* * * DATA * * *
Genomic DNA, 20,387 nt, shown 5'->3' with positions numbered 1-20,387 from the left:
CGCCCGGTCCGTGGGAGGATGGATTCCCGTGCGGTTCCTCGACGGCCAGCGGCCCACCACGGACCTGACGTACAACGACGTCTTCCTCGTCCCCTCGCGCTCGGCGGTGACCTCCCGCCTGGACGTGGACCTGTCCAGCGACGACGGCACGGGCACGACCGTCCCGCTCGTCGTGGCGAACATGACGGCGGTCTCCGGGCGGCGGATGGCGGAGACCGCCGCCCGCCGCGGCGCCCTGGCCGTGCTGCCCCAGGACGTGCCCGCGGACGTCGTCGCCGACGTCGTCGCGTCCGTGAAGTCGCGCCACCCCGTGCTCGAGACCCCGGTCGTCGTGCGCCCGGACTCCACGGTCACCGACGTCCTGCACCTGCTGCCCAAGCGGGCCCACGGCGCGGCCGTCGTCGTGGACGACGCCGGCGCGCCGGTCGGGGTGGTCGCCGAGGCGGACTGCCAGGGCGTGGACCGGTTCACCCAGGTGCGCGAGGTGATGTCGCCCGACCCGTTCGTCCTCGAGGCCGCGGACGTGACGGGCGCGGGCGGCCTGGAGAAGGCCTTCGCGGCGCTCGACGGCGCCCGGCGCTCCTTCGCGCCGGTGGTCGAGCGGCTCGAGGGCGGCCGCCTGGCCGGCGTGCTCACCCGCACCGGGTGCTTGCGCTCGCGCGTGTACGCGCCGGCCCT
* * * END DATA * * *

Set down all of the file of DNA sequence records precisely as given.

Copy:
Genomic DNA, 20,387 nt, shown 5'->3' with positions numbered 1-20,387 from the left:
CGCCCGGTCCGTGGGAGGATGGATTCCCGTGCGGTTCCTCGACGGCCAGCGGCCCACCACGGACCTGACGTACAACGACGTCTTCCTCGTCCCCTCGCGCTCGGCGGTGACCTCCCGCCTGGACGTGGACCTGTCCAGCGACGACGGCACGGGCACGACCGTCCCGCTCGTCGTGGCGAACATGACGGCGGTCTCCGGGCGGCGGATGGCGGAGACCGCCGCCCGCCGCGGCGCCCTGGCCGTGCTGCCCCAGGACGTGCCCGCGGACGTCGTCGCCGACGTCGTCGCGTCCGTGAAGTCGCGCCACCCCGTGCTCGAGACCCCGGTCGTCGTGCGCCCGGACTCCACGGTCACCGACGTCCTGCACCTGCTGCCCAAGCGGGCCCACGGCGCGGCCGTCGTCGTGGACGACGCCGGCGCGCCGGTCGGGGTGGTCGCCGAGGCGGACTGCCAGGGCGTGGACCGGTTCACCCAGGTGCGCGAGGTGATGTCGCCCGACCCGTTCGTCCTCGAGGCCGCGGACGTGACGGGCGCGGGCGGCCTGGAGAAGGCCTTCGCGGCGCTCGACGGCGCCCGGCGCTCCTTCGCGCCGGTGGTCGAGCGGCTCGAGGGCGGCCGCCTGGCCGGCGTGCTCACCCGCACCGGGTGCTTGCGCTCGCGCGTGTACGCGCCGGCCCT